A photoluminescent device can be similarly formed utilizing an electrolyte which does not have a high oxidizing potential. Light radiation at an energy greater than the band gap energy incident on the substituted surface will result in emission of light from the electrode which is a mix of the characteristic emission spectra of the material in the substrate, depending on the depths at which the incident photons excite the material. Application of a voltage between the emissive electrode and a counterelectrode in the electrolyte quenches the emission of light from the emissive electrode, primarily from the near-surface regions, thereby varying the color of the light emitted in response to the incident stimulating light.

Any combination of three metal and non-metal elements which form solid solutions and satisfy the foregoing band gap energy requirements may be utilized in accordance with the present invention. A preferred example of such three elements are cadmium, selenium, and sulfur, particularly a cadmium selenide substrate with sulfur diffused into one surface.

Photoelectrodes in accordance with the present invention may be utilized in color displays for imaging wherein a change in color can be obtained by variation in the bias voltage. Electrodes having graded composition at their surfaces may also be used in photovoltaic cells to provide a different sensitivity to incident light of various wavelengths than could be obtained with homogeneous electrodes.

Further objects, features and advantages will be apparent from the following detailed description taken in conjunction with the accompanying drawings.

BRIEF DESCRIPTION OF THE DRAWINGS

In the drawings:

FIG. 1 is a cross-sectional view of a photoelectrochemical cell in accordance with the invention in an electrical circuit.

FIG. 2 is an Auger-depth profile analysis of a graded cadmium sulfide/cadmium selenide electrode.

FIG. 3 illustrates the photoluminescent spectra of a graded cadmium sulfide/cadmium selenide electrode as a function of applied voltage having the profile of FIG. 2.

FIG. 4 shows the uncorrected electroluminescent spectra as a function of applied voltage of a graded cadmium sulfide/cadmium selenide electrode having the profile of FIG. 2.

BEST MODE FOR CARRYING OUT THE INVENTION

With reference to the drawings, a photoelectrochemical cell (PEC) device is shown generally at 10 in FIG. 1. The device has an emissive electrode 11 formed of a flat plate substrate of semiconductor material which is substantially encapsulated on three sides by a non-reactive insulating material 12, such as glass or various types of suitable plastics, leaving an exposed surface 13 which can absorb and emit light. The encapsulating material 12 may also extend upwardly beyond the electrode 11 to form an enclosure for the device, defining an internal cavity which is filled with an electrolyte 14. A counterelectrode 15, suitably formed of platinum, and a standard reference electrode (SCE) 16 are mounted to the encapsulating material 12 and immersed within the electrolyte 14.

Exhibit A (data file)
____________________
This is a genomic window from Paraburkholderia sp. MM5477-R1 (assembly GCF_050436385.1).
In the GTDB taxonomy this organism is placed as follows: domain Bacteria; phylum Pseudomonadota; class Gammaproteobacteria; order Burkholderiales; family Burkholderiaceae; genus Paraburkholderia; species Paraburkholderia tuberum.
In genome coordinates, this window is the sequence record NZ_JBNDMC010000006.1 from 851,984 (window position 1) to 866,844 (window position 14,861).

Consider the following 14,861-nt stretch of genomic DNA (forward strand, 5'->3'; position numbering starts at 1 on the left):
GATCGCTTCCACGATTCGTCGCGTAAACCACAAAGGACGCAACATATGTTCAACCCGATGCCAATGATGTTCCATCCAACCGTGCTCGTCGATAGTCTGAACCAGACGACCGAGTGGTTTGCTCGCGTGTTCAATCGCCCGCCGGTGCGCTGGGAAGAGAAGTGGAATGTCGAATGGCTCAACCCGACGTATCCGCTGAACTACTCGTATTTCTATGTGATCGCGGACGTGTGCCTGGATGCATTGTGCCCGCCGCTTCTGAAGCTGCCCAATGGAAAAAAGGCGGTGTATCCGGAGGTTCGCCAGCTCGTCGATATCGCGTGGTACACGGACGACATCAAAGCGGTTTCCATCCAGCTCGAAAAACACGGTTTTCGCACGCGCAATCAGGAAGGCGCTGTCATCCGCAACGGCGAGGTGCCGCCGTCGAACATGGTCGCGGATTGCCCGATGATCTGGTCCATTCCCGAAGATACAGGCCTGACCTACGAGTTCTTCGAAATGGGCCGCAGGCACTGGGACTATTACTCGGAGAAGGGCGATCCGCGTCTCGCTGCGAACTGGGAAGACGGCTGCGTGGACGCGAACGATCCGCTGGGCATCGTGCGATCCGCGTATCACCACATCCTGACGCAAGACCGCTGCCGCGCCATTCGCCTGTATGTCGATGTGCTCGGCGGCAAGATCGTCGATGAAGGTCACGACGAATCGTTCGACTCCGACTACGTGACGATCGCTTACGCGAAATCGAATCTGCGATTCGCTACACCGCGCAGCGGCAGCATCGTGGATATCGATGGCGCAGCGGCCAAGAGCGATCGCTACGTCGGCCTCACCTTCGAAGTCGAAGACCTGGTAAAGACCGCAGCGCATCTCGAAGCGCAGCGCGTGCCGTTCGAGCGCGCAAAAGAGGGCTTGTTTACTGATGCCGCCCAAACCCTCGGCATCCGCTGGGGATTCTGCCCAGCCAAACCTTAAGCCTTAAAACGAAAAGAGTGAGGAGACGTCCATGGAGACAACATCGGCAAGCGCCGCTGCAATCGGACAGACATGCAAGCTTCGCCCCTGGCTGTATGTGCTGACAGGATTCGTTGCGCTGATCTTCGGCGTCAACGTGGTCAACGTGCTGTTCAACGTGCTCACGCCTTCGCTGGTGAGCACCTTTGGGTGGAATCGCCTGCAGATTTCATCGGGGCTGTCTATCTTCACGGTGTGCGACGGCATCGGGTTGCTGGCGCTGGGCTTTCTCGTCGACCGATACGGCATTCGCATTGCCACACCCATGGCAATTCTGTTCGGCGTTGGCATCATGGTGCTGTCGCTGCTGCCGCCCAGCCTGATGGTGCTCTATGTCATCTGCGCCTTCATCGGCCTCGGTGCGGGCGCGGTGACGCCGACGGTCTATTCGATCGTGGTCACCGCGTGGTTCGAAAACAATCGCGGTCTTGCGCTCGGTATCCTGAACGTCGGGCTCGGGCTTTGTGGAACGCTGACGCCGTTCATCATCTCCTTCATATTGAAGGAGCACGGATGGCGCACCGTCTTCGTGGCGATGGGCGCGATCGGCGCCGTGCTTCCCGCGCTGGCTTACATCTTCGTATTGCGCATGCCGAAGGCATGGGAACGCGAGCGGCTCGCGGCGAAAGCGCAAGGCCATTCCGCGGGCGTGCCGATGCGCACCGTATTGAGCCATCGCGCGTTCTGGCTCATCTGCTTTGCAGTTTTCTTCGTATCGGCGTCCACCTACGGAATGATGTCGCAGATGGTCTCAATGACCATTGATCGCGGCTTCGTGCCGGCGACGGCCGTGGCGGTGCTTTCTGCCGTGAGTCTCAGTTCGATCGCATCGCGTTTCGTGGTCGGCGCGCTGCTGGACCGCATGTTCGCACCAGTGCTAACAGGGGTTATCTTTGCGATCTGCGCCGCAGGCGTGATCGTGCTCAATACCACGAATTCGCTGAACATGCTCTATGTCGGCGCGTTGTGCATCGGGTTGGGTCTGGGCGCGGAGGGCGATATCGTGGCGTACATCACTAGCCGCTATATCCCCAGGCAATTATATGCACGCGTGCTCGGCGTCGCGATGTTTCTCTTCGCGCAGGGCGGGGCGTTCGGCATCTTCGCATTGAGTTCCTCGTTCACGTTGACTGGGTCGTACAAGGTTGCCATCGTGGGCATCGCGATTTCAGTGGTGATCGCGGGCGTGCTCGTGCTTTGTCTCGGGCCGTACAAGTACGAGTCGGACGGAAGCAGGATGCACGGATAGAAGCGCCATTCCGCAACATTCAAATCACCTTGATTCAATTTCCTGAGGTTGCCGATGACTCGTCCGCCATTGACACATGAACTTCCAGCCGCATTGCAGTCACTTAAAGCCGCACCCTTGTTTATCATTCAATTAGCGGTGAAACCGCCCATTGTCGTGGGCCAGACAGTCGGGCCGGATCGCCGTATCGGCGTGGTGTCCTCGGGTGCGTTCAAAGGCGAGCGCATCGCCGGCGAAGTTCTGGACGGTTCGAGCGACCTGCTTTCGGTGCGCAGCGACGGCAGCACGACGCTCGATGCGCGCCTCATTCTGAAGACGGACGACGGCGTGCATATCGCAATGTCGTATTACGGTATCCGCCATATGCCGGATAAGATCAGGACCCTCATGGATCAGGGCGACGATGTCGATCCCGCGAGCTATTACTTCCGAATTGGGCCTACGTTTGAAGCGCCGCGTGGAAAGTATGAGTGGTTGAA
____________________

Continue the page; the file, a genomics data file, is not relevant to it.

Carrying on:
The emissive electrode 11 is connected, as by a low ohmic metal contact 17 at its opposite side, to an electrical conducting line 18 which extends to a potentiostat 20, which may be of standard commercial construction. The counterelectrode 15 is connected through an electrical conductor 21 to another terminal of the potentiostat 20. An electrical conductor 23 connects the SCE reference electrode 16 to the potentiostat 20, which includes a voltmeter having a display 24 which shows the voltage between the emissive electrode 11 and the SCE electrode 16. The potentiostat 20 also provides a source of voltage between the counterelectrode 15 and the emissive electrode 11 which can be adjusted to provide a desired potential between the emissive electrode and the SCE reference electrode.

The material 12 forming the case for the device 10 is substantially transparent, allowing visible light to pass therethrough and impinge upon the exposed surface 13 of the electrode, and conversely, allowing light emitted from the surface 13 to pass through the case for observation. The electrolyte 14 is also preferably substantially transparent.